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Imelda Marcos: Life in the Food Chain

By Stephen Brookes in Bangkok
for Asia Times  July 26, 1996

One of the great things about living in the late twentieth century is that you get to share it with Imelda Marcos. I realize that not everyone agrees with me on this. But how wonderful it was to open the newspaper this week and read that Imelda was taking everybody in the entire known universe to court.

And that's not all. Not only was the former dictatorette going to sue anyone who had ever said anything bad about her -- she was going to haul them before the International Court of Justice and, as she put it, "fry them in their own fat." 

I love you ... with a little salt ...

Now, the first thing I thought, as I spat out my coffee and pushed my breakfast away, was: "Whoa -- am I on this list?" And the second thing was: "So that's how she got that little weight problem."

But then another, almost insidious thought crept in. Probably this was just another weird episode in the whole bizarre Marcos saga. But maybe -- just maybe -- Imelda was really onto something here, something that could change all our lives. Had she, in her search for justice, actually hit on a major new snack concept?

I mean, think about it. All she has to do is convince the International Court that everyone who had ever "libeled" her should fry 'til they're crispy, and there would be a virtually unlimited supply of ... of ...

 Well, I'm not sure what, exactly. But certainly somebody could package the result, think up a catchy name ("Imeldoes", maybe?) and dream up an advertising slogan. Something along the lines of: "Imeldoes --  Buy Them, or Be Them."

They'd come in different flavors, obviously. Filipino, of course, but Imelda also sounds ready to toast up a few Americans, too. A Hawaiian jury just ordered her to hand over $22 billion to a bunch of fortune hunters, so presumably there would be "Aloha Imeldoes" with a tangy pineapple flavor. Since it was pesky Swiss bankers who froze some of her assets, there would undoubtedly be Imeldoes with holes in them and sort of a cheesey flavor. And so on -- you get the idea.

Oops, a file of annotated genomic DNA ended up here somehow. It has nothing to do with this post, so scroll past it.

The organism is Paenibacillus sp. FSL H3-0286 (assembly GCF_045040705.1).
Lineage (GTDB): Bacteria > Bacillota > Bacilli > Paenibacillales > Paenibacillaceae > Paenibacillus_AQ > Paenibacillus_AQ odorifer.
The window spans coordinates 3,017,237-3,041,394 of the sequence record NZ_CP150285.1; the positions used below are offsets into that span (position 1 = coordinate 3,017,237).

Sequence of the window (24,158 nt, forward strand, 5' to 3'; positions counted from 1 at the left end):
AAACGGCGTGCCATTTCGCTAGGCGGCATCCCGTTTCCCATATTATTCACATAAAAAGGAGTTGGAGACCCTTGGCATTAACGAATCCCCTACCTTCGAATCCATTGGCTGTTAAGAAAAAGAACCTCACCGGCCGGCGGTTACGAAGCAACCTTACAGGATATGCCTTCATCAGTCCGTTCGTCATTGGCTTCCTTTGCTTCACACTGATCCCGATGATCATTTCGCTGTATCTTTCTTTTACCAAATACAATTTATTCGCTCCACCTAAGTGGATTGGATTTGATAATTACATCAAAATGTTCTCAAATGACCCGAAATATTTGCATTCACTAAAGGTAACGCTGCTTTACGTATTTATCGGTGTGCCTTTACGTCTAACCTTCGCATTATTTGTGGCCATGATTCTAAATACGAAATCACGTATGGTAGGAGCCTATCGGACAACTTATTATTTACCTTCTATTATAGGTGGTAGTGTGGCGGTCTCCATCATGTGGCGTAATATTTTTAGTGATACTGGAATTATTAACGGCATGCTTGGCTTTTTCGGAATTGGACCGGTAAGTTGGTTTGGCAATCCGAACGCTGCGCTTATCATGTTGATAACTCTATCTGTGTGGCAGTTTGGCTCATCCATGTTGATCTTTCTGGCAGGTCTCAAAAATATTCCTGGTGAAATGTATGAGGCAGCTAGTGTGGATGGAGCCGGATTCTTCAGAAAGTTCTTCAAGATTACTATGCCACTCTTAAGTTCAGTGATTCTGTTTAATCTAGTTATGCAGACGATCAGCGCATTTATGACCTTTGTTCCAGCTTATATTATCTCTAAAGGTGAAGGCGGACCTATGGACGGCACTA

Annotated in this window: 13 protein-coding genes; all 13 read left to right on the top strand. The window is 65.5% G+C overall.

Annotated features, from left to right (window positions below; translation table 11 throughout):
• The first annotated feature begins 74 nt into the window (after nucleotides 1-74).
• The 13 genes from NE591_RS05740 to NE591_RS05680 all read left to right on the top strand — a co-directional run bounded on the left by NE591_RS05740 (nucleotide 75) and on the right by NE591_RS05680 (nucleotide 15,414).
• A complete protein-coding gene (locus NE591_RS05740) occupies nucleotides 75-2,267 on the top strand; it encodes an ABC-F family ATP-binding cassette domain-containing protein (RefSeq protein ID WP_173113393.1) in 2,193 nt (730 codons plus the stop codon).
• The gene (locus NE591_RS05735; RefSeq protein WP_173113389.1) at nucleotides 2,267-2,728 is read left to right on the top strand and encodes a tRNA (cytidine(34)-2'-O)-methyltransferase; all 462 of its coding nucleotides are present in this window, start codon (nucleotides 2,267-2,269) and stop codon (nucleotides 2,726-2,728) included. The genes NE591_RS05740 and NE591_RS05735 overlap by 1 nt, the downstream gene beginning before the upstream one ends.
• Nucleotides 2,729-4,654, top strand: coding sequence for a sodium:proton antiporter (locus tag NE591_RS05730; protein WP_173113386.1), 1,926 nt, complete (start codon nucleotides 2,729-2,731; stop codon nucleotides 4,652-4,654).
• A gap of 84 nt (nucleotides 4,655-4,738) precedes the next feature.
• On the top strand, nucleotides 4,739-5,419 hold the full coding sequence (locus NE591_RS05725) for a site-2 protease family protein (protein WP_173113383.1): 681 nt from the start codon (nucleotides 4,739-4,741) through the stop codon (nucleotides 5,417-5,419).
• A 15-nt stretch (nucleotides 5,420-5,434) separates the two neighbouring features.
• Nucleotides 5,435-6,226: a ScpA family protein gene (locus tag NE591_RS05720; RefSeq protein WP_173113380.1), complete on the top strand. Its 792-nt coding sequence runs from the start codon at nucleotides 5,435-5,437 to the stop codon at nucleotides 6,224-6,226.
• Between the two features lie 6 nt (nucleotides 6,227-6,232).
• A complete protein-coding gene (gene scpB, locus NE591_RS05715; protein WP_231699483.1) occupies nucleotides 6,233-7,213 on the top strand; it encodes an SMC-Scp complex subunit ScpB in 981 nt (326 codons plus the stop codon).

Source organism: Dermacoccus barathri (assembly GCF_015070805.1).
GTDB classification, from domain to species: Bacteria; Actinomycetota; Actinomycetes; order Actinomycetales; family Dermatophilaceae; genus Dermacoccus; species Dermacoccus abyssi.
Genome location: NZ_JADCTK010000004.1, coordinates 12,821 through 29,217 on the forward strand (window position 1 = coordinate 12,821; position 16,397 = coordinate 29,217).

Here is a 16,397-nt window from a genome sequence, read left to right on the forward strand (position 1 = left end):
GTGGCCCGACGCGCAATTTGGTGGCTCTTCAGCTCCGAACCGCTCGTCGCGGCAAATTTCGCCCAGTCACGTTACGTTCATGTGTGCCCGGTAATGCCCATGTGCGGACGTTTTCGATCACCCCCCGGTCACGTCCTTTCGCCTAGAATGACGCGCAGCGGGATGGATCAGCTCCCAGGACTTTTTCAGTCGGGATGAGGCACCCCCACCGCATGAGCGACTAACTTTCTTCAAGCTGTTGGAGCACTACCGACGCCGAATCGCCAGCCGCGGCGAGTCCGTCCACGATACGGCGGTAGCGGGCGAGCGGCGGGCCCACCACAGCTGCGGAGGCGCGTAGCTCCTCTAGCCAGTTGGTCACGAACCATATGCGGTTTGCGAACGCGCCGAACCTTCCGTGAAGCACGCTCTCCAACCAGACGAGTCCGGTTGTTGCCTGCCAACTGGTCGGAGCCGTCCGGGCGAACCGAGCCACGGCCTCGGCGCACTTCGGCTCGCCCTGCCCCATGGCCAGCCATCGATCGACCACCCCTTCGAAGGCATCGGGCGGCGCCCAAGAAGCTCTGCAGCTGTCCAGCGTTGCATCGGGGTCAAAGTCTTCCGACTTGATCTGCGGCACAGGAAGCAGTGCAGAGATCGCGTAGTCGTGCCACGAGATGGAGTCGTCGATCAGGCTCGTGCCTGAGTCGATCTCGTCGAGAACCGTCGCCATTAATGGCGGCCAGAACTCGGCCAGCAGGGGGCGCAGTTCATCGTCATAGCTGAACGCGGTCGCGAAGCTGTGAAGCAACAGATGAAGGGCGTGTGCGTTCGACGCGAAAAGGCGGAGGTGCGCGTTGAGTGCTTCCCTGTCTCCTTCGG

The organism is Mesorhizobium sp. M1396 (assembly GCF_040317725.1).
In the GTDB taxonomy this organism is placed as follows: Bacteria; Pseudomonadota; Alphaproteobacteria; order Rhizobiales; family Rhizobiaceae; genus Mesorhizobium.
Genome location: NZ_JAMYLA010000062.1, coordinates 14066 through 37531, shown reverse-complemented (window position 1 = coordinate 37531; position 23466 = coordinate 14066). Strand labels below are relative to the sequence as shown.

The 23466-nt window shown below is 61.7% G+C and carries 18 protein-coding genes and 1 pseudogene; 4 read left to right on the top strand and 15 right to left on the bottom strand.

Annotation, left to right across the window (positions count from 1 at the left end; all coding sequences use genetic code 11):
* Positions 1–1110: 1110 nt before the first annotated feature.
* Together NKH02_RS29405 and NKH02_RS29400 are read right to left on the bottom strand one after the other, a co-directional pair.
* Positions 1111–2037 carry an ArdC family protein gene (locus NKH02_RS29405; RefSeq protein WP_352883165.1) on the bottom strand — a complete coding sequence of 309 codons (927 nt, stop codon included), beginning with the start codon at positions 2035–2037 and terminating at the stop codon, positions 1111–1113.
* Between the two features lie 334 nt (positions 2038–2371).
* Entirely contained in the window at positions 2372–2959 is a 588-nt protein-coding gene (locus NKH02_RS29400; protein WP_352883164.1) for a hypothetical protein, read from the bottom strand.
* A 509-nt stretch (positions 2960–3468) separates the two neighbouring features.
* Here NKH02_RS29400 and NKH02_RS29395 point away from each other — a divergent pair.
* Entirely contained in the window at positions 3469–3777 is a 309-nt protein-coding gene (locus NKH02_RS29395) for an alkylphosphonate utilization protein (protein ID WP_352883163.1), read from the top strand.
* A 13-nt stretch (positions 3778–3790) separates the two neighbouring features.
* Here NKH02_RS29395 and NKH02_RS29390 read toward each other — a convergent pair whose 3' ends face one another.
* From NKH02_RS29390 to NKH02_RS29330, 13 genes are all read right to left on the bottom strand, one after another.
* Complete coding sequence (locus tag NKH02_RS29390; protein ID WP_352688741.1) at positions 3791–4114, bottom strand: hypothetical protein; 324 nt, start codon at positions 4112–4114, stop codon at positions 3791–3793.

My date with Imelda                              Photo: Rick Kozak
The worrying thing, of course, is that Imeldoes might really catch on. And what happens if, in the dog-eat-dog world of marketing, consumers start demanding Mexican or Chinese-style Imeldoes? Will the Marcoses have to take whole new ethnic groups to court?

Inevitably, other politicians would get the same idea and jump on the bandwagon. How soon do you supose it would be before Aung San Suu Kyi, for example, was trying to get "Slorkies" onto supermarket shelves?

Now, probably none of this is going to happen. Imelda was just in a bit of a snit. And admit it -- wouldn't you be cranky if you lost a $22 billion court case?

So I don't really blame her for heating up the frying pan. Imelda is given to extremes, as we all know from examining her bra collection. But apocalyptic cooking fantasies need to be taken seriously when they're voiced by seriously rich people, and Imelda does have a rather broad grocery list.

And what worries me is that I may be on it, the result of a not-so-flattering magazine story I wrote about her a few years ago. I had spent three hours interviewing her at the Madison Hotel in Washington, DC, and while she was extremely pleasant to me, it was pretty clear that her neurons were badly misfiring. She cried quite a bit, and rambled on vaguely about about God, buried treasure and vox populi. There was a photographer with me, and Imelda made a joke, sort of. "Ferdinand used to say the photographers were the real dictators," she said, and giggled to herself for a while.

Then, at the end of the interview, she invited me to come dine with her "when I'm back in Malacanang Palace."  I accepted, of course. Simple politeness.

But now, I suppose, you'd have to answer that invitation with: "Umm, I think so -- who's on the menu?"

Posted on Tuesday, April 18, 2006 at 04:21PM by Registered CommenterStephen Brookes | CommentsPost a Comment | References1 Reference

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